My sister and brother-in-law founded the Old Creamery Theater Company in Garrison, Iowa, where I spent summers in the ‘70’s babysitting their two kids while they worked on creating a community of “theater people” and artists. The Old Creamery Theater Company consisted of several founding artists and actors, mostly from the Theater Departments at Iowa and Iowa State Universities. They had Iowa Arts Council and National Endowment for the Arts grants awarded them, and I was meeting a lot of professional actors touring through the University systems at Iowa and Iowa State at the time: Mercedes McCambridge, Henry Fonda who had his own familial theater interests in nearby Omaha, Nebraska… seasoned theater actors who later became famous in “the movies” and who toured through Iowa with all the major touring philharmonic orchestras playing the University circuits, orating narrative performances to orchestral arrangements.
Heidi acted much like many of the young professional and academic theater people I’d known through the Old Creamery Theatre in Garrison. Even at 16 she was oddly beyond her years, raised in academia. It didn’t seem strange, then, the night Heidi checked a few of us out of our dorms for her tour of campus. Fairfield, Iowa in the ‘70’s was (and probably still is) a relatively safe town. When she drove us by the stadium after stopping for shakes, Heidi told us her father used to be a professor at Parsons, …before he tried to parachute into the stadium and his chute didn’t open.
You never know if what folks tell you is true. I didn’t question it, but she did appear to be in camp on a freebie. She was no ball player. Formerly associated with the college through her dad, she said her mum had just finished her last year as Parsons’ Dean of Women, and Heidi always wanted to play ball, so they let her into camp with all the serious ball players. Heidi turned out to be quite handy at imparting spontaneous musical crowd control with her bard routine. I could see she had a future in music, at least.
Finally, on the last day of the last week of camp, the program director came to us, whistle around his neck and basketball under his arm, informing us that we just participated in the last summer of ball camp at Parsons College. The Love Brothers of Beach Boys fame had purchased Parsons College in Fairfield, Iowa as the new home of Maharishi Mahesh Yogi U. Indeed. There would no longer be any summer basketball camp or regular classes at Parsons College in Fairfield, Iowa. It would from then on, be a center for transcendental meditation. Yogi U!
So, it was with interest when I heard radio reports in November 2012 of former Gualalan, Gerhard Hanneman’s arrest in none other than Fairfield, Iowa, for transporting enough pot for sale (220 lbs.) to give him a ten year prison sentence from that State. We remember him on Mendocino’s South Coast for his infamous four days of “I’m Mad as Hell and I’m Not Going To Take It Anymore” radio broadcasts, taunting and haranguing fellow culprits and authorities.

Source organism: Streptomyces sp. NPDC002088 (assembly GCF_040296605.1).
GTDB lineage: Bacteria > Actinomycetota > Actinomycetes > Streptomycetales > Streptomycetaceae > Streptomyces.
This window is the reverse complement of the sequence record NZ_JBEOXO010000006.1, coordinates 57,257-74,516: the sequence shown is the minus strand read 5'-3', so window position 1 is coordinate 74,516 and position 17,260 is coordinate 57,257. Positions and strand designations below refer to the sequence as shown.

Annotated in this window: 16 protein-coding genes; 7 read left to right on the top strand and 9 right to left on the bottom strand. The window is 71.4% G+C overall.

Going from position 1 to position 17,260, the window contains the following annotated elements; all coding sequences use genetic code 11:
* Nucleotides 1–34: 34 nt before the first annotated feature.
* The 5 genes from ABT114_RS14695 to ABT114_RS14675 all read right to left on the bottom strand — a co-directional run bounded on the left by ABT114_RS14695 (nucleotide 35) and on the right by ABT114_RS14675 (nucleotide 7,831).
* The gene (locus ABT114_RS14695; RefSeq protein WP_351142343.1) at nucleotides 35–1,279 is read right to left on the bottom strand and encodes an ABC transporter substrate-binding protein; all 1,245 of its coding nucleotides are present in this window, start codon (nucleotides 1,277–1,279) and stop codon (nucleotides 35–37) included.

After spiraling into years of sexual and methamphetamine addiction on the South Coast of Mendocino, Hanneman was busted by a helicopter swat team at his ridge top home above Gualala. What followed were at least 2.5 days of really good live radio where Hanneman locked himself into, and commandeered the controls of his own radio station in Gualala, where he named names and gave out numbers while spewing venom high as a kite on (at least) methamphetamine. All recordings with an effectively exaggerated underlayment of heavy combat helicopter propeller sounds; reminiscent of his own bust, which Hanneman would re-enact, critique and mock every few hours LIVE on his own personal radio station in a kind of childish, but listenable, “You’re not the boss of me” radio tantrum, with nary a soul to stop him.
By the end of day three Hanneman started to run out of meth and names, and began slurring the numbers. By day four, a few of those named had already moved out of town. As for his radio presence on day four? Man down. It was a sad let-down as can only be expected when the drugs wore off, reality and paranoia set in, and Hanneman met his own stalemate. That’s the day that radio died in Gualala. It’s never been as good since.
I was babysitting editor and writer, Carolyn Cooke’s sleeping children around the same time — 1994, out on Red Tag Road when her home, which had previously been owned by Point Arena’s former Mayor, Raven B. Earlygrow, was buzzed for way too long (considering they weren’t finding any pot!) by one of the marijuana eradication teams — COMMET. Not a grower, Carolyn wrote an article about the impact of the ear-splitting uninvited hover for the Anderson Valley Advertiser. The copter that day flew so close to my cabin of sleeping babies, that I could see from where I stood inside my back door, the pilot’s sadistic smile as he circled just above the redwoods. I remember the helicopter sounds went on long enough that day to give me dreams that night of helicopter combat, and I have no personal war experience from which to equate. The helicopters’ thunderous percussive attack having impacted my visceral memory, therefore?
It was the layered helicopter sounds that made Gerhard Hanneman’s broadcasts the best four days of really exciting, truly inspired LIVE radio I’ve ever heard. And, he stayed LIVE for four days until he slowly and gradually ground down to a halt right in front of our very ears, LIVE on the radio! Even that was a unique experience in actual-time radio. Most radio personalities would be yanked off the air long before meltdown. Hanneman rode his radio station hard: to the bitter end.
More recently, leavin’ on a jet plane to serve ten years’ time in another state, Gerhard Hanneman may not be aware that he was arrested in the transcendental meditation capitol of the United States, while trying to make transcendental medication capital in Fairfield, Iowa.
(If anyone has tapes of those four days of Coastal radio, please duplicate copies for me!)